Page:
Though not defined by the kind of spectacular growth of more recent decades, this phase of the Protestant mission to China was a great success, even when judged by the often narrow and at times misguided desiderata we tend to use in such matters. The mission to China transformed Protestant cross-cultural missions, too. The story of Hudson Taylor and the China Inland Mission is well known, but only one example of just one aspect of the transformation hammered out in the world's largest cross-cultural mission experiment. Also, despite at times widespread and fierce opposition (17), it was during these decades that an indigenous Protestant Chinese church was born. This church, as tenuous as its existence sometimes seemed, would survive the turmoil of the communist revolution and coming collapse of the mission.

The collapse of the Protestant mission to China in the 1940s seemed unthinkable just a few years before. The number of foreign Protestant missionaries in China hit the "high-water mark of more than 8000 in the 1920s," while "Chinese Protestants . . . [were] reaching about 500,000 before the storms of mass nationalism hit." (18) After the Xinhai Revolution of 1911-12, through which over two millennia of dynastic rule gave way to the Republic of China, Chinese Christians found themselves enjoying American-style liberties like the freedom of religion, separation of church and state, and the ability to participate fully in public life as citizens. Some even held top-level positions in the government. (19)  The future looked promising, also. Nearly 250,000 Chinese students were enrolled in Protestant mission schools, blazing a trail toward China's much desired modernization. Some American observers of the time openly discussed the prospect of China becoming a Christian nation. (20)

Yet, not all was well. By the turn of the twentieth century, theological liberalism was sweeping mainline Protestant denominations in the West and the mission to China suffered the effects.  Bays notes that "the world-wide 'Fundamentalist-Modernist Controversy' began in China in the summer of 1920, with acrimonious disputes over Biblical authority, higher criticism, evolution, and the like breaking outî between missionaries in various places." (21) By the 1930s, the situation had so deteriorated that "all but the most firm fundamentalists among American Christians . . . [had] second thoughts about the legitimacy of foreign missions." (22) Meanwhile, Pentecostals began flooding in and several deviant indigenous movements emerged from within.(23)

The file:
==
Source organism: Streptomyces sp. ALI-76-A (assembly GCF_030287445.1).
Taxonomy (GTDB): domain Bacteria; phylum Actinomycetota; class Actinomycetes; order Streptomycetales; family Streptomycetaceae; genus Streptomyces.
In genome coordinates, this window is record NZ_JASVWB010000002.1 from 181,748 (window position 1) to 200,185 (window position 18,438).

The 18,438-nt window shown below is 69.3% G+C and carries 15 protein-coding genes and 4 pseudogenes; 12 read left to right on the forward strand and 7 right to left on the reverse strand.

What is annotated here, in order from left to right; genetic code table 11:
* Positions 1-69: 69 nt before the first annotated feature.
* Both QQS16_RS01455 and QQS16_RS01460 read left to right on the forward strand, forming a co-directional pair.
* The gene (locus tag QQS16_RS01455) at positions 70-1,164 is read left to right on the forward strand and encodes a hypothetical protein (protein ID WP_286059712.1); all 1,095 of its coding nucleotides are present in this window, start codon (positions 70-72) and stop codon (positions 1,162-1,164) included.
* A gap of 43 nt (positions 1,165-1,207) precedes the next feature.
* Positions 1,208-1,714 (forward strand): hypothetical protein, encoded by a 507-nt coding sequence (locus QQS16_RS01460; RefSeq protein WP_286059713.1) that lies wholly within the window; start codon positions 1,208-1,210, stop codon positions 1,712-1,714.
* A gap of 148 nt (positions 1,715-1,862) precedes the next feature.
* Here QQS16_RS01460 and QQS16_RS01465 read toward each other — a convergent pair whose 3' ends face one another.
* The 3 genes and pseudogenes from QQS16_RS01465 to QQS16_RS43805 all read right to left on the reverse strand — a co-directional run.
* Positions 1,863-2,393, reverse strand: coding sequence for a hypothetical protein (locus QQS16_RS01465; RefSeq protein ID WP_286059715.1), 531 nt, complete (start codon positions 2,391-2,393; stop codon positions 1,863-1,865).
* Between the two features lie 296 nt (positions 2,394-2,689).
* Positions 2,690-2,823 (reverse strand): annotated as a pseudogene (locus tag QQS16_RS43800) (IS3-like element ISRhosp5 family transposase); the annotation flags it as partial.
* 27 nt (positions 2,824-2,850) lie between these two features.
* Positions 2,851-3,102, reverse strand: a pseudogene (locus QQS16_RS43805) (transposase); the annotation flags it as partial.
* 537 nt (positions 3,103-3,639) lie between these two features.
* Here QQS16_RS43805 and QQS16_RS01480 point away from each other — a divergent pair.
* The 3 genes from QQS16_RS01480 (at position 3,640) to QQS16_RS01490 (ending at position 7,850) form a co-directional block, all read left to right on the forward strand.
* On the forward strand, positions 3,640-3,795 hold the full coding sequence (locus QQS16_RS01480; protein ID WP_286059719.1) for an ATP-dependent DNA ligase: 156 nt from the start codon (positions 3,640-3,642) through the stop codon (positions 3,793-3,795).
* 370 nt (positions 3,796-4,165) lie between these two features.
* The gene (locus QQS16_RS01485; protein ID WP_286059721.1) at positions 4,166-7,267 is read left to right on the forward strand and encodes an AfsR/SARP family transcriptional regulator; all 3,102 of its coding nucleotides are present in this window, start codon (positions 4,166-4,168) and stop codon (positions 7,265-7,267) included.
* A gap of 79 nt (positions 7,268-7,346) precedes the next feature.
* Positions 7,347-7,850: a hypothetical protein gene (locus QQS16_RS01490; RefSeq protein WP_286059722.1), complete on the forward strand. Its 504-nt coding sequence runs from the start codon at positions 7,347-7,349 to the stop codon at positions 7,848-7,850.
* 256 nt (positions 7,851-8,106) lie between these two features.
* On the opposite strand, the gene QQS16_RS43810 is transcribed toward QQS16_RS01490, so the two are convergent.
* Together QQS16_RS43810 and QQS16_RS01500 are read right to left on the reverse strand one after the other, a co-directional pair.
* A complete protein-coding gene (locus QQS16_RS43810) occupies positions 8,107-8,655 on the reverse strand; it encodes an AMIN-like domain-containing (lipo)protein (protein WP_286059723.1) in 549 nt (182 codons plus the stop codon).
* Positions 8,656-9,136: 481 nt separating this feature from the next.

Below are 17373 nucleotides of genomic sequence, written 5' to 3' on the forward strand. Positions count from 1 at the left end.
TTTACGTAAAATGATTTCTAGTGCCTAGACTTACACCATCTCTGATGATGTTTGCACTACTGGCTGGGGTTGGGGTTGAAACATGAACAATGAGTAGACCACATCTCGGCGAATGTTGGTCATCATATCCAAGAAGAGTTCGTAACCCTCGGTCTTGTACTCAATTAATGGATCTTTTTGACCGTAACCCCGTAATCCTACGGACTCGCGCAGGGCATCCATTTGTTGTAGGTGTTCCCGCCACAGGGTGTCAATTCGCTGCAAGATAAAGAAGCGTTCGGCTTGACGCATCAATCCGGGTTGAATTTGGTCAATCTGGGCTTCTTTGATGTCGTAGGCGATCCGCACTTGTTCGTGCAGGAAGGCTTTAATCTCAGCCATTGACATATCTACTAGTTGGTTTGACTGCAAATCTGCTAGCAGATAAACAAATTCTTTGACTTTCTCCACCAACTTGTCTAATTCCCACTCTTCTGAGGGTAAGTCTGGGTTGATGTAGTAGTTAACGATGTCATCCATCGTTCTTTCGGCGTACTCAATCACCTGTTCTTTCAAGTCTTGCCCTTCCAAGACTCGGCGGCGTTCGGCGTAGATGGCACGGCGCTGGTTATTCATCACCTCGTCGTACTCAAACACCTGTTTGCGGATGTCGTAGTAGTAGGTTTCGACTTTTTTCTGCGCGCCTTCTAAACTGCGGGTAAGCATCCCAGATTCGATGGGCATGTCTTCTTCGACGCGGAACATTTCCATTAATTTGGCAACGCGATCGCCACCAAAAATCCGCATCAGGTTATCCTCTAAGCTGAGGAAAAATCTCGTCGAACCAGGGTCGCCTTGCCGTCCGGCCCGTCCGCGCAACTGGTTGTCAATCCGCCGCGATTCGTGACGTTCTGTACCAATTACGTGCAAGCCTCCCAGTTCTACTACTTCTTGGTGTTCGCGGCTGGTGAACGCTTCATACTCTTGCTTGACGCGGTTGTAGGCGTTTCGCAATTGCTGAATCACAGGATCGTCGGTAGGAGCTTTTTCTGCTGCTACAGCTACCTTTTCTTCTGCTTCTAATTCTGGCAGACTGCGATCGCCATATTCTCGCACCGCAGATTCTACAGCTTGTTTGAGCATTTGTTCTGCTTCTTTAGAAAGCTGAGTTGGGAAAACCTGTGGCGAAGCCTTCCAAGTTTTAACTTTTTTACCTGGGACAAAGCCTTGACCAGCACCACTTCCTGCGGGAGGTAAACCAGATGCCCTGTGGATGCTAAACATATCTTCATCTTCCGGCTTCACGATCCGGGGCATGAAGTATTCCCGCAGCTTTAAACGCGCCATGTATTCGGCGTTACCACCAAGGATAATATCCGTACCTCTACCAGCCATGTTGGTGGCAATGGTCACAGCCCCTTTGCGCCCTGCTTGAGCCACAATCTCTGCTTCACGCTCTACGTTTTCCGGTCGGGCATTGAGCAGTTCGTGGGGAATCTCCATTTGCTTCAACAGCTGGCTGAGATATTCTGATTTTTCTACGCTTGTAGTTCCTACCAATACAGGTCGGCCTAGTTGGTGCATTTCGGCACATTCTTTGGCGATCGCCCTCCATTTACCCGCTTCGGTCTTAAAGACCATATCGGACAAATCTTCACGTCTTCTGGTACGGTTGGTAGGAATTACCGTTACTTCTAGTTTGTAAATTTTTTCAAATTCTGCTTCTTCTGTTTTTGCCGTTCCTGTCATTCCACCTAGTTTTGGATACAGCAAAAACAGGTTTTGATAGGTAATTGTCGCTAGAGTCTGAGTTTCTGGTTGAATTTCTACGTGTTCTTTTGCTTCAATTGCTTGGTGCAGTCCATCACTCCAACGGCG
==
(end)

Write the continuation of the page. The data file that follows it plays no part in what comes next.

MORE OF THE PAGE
Discouragement from without was plentiful too.  As Rodney Stark notes, smug secular scholars dismissed Chinese converts: 
Through much of the twentieth century, it was widely believed among Western intellectuals that the Chinese were immune to religionóan immunity that long preceded the communist rise to power. When, in 1934, Edgar Snow quipped that ìin China, opium is the religion of the people,î many academic and media experts smiled in agreement and dismissed the million Chinese claimed as converts by Christian missionaries as nothing but ìrice Christiansîócynical souls who had frequented the missions for the benefits they provided. Then, in 1949, Mao Zedong came to power. Religion was outlawed, and it was widely agreed among social scientists that China soon would be a model of the fully secularized, post-religious society. (24)
The Protestant mission to China collapsed with Mao's ascent.  The few institutions that survived were re-organized under the bureaucratic umbrella of the TSPM. (25)  

The Protestant Mission: 1949-Present

In 1966 a brutal campaign against all perceived challenges to Maoist orthodoxy was unleashed on the nation. Young radical zealots, the Red Guards of Mao's Cultural Revolution, were especially vicious and Chinese believers were frequent victims of their fanatical rage. "In countless places, Christians were put through such abuse that many did not survive the ordeal." (26)

During this decade-long crusade it seemed that Christianity (and other religions) might be wiped out in China, leading Richard C. Bush to pronounce communism the victor in 1970. (27) A religion unto itself, he argued, communism had vanquished Christianity and all other religious competitors, even Confucianism, and ushered in the most thoroughly secular society the world had yet seen. The future of China had been forged in the Cultural Revolution, which Bush viewed not so much as a program orchestrated from above as an organic, fanatical religious outbreak - a kind of popular Maoist jihad.

Although Bush also noted that Christianity continued to persist at some level in the personal devotions of private individuals or tiny gatherings scattered across the countryside - wherever the priests of Maoism were a bit lax - the foreseeable future for China appeared utterly secular.